Thursday, November 16, 2017

Mrs. McGillicuddy's Home for Unwed Cats

This afternoon at a meeting I was talking about certain legalities that nonprofits have to fulfill and, speaking a mile a minute, my mind, needing a random example of a 501(c)3, came up with the name, Mrs. McGillicuddy's Home for Unwed Cats.

The name popped out of my mouth when I was comparing the Articles of Incorporation that are practically universal across the spectrum of US-based nonprofits as compared to the By-Laws that can contain information specific to the organization. 

I believe what I said in my impassioned need to communicate information was, "The Articles of Incorporation are almost universal whether the nonprofit is a church or Mrs. McGillicuddy's Home for Unwed Cats."

Oddly enough, nobody batted an eye.

Either nobody was listening or nobody is surprised anymore by whatever stream of consciousness I blurt out at random.

Nonetheless, I couldn't get the name of this odd little organization and my imagination traveled back to Victorian England...

Mrs. McGillicuddy's Home for Unwed Cats was well known in the Victorian City of Westminster coming into existence after the British government sent a military force to end the atrocities reported on the island of notorious vivisectionist Doctor Alphonse Moreau. Toward the end of his nightmarish life, Moreau worked toward creating the ultimate feline slave and thirty survivors of his experiments were taken back to England and housed by Moreau's niece in a spacious home located on Milford Lane just off the Strand.  
The feline curiosities became popular with a number of wealthy Victorian families fulfilling various roles due to their superior abilities to manage household affairs and became common fixtures of Victorian London as nannies and private secretaries even being employed by members of English royalty. However, their habit of shedding notorious amounts of fur, coughing up hair balls, their insistence on using inconveniently large litter boxes, and presenting beloved owners with gifts of dead rodents did hinder their overall popularity.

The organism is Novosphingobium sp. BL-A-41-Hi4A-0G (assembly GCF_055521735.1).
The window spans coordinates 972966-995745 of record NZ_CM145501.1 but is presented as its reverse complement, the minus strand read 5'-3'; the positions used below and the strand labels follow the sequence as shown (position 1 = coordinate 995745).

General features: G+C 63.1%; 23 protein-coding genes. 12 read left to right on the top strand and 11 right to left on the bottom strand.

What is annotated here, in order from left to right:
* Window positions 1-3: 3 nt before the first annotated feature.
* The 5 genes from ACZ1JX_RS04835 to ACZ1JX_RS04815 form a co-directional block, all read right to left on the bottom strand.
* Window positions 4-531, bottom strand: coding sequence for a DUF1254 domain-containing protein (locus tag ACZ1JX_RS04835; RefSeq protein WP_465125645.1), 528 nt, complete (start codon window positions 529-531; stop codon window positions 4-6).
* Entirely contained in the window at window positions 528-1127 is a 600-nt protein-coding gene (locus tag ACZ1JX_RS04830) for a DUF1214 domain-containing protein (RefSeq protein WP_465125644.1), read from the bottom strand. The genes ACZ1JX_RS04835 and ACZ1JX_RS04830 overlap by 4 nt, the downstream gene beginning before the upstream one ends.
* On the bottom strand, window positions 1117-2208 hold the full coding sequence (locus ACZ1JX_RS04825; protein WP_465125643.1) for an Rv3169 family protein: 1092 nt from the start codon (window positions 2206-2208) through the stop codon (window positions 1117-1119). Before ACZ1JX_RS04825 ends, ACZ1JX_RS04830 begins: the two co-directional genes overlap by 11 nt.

(Note: I have not been able to identify the artist who created the picture of the anthropomorphic Victorian feline even after an extensive search. Any verifiable information so credit can be given would be greatly appreciated.) 

Friday, November 10, 2017

I'm Now On Staff For World Fantasy Con 2018!

Ayup, little ol' me is on the programming staff for World Fantasy Convention 2018 where the movers and shakers of today's fantasy market rub shoulders with the hoi polloi.

Yes, I will play a small part in guiding this great ship and directing and recommending ideas for seminars and roundtables and you're probably in awe and wonder and pondering, how did Alan Loewen get such a prestigious position? Was it because of his masterful hand at writing fantasy? His encyclopedic grasp of the genre? His incredible skills in problem solving and conflict resolution? His debonair and manly gravitas?

Nah. I just begged and cried and wailed and whimpered and groveled and rent my clothing until the Program Chair got so embarrassed she gave me a bit part.

I think I'm the coffee-runner between the programming staff and Starbucks.